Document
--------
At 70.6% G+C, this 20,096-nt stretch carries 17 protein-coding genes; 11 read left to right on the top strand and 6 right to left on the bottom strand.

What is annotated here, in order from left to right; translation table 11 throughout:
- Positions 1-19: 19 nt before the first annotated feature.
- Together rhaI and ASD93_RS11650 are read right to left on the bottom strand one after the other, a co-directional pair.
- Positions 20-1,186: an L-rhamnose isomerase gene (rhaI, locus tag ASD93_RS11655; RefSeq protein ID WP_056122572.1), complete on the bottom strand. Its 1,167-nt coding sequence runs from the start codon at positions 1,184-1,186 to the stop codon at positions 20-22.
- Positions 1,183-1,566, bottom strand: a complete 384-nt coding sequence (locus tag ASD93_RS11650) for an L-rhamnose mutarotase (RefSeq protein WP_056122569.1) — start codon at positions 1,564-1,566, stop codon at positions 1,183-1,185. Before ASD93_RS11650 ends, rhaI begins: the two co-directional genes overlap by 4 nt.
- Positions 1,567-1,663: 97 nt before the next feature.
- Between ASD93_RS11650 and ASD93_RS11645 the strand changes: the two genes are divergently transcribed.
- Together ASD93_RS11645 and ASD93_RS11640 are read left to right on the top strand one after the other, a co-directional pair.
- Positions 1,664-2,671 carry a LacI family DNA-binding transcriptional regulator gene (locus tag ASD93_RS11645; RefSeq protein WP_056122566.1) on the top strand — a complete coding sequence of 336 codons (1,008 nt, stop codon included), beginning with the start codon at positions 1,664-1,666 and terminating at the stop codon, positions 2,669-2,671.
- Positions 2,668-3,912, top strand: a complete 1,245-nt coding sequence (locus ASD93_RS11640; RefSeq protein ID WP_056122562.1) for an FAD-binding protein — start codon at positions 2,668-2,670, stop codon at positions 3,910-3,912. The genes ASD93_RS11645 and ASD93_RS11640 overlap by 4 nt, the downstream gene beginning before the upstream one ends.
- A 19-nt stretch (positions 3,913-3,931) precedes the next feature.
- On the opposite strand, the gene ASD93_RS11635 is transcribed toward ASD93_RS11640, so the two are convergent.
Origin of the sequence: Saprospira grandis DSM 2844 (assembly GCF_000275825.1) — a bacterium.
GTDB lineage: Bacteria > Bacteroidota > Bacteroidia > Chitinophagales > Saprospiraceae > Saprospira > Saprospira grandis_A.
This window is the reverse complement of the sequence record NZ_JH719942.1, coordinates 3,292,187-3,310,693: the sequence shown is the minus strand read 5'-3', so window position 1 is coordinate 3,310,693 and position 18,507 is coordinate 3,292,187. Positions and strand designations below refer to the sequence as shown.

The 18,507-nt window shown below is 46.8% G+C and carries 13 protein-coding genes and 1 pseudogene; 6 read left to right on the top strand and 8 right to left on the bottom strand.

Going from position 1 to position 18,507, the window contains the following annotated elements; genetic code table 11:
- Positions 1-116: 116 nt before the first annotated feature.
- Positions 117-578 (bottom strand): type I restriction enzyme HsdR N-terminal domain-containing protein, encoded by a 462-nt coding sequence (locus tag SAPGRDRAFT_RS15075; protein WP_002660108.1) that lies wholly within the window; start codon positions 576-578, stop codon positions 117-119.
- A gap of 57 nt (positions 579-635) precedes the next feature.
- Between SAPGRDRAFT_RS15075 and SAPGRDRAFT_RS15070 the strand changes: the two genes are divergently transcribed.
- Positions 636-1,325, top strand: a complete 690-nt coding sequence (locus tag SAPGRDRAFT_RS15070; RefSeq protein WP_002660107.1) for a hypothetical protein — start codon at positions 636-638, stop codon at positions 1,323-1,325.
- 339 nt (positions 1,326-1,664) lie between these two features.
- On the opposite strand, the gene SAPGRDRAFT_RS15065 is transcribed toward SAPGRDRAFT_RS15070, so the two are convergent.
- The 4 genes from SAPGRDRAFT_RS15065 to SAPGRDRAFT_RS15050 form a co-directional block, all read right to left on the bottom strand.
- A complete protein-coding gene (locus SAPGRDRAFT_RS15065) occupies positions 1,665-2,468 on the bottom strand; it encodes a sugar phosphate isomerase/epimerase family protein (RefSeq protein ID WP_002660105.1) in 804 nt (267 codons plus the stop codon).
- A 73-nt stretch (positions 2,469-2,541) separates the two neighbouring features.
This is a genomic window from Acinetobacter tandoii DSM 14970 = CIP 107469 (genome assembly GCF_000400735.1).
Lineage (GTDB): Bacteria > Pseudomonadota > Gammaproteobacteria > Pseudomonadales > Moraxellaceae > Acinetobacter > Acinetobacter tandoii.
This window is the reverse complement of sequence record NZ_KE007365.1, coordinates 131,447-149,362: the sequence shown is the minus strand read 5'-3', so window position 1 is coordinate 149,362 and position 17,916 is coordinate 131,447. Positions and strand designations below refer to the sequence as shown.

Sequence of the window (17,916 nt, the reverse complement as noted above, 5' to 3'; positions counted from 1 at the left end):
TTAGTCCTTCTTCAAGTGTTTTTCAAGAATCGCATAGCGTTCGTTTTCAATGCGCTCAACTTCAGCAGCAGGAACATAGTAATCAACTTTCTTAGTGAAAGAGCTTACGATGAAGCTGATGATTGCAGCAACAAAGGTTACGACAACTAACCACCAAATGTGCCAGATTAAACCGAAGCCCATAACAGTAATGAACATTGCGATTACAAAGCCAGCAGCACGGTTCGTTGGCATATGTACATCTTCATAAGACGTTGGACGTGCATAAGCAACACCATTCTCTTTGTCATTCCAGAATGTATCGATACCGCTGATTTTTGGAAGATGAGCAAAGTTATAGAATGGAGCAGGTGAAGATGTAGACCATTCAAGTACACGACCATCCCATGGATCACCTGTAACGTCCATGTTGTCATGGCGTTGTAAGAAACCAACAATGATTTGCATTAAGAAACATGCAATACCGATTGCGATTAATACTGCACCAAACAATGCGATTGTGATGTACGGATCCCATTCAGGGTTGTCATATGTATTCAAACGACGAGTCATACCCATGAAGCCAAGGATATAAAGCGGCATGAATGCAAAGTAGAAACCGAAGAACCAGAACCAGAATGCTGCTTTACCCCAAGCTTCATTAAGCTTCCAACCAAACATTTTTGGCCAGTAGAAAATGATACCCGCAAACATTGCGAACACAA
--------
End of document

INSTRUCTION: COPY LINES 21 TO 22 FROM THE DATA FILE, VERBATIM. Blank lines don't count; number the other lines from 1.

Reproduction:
- A gap of 57 nt (positions 579-635) precedes the next feature.
- Between SAPGRDRAFT_RS15075 and SAPGRDRAFT_RS15070 the strand changes: the two genes are divergently transcribed.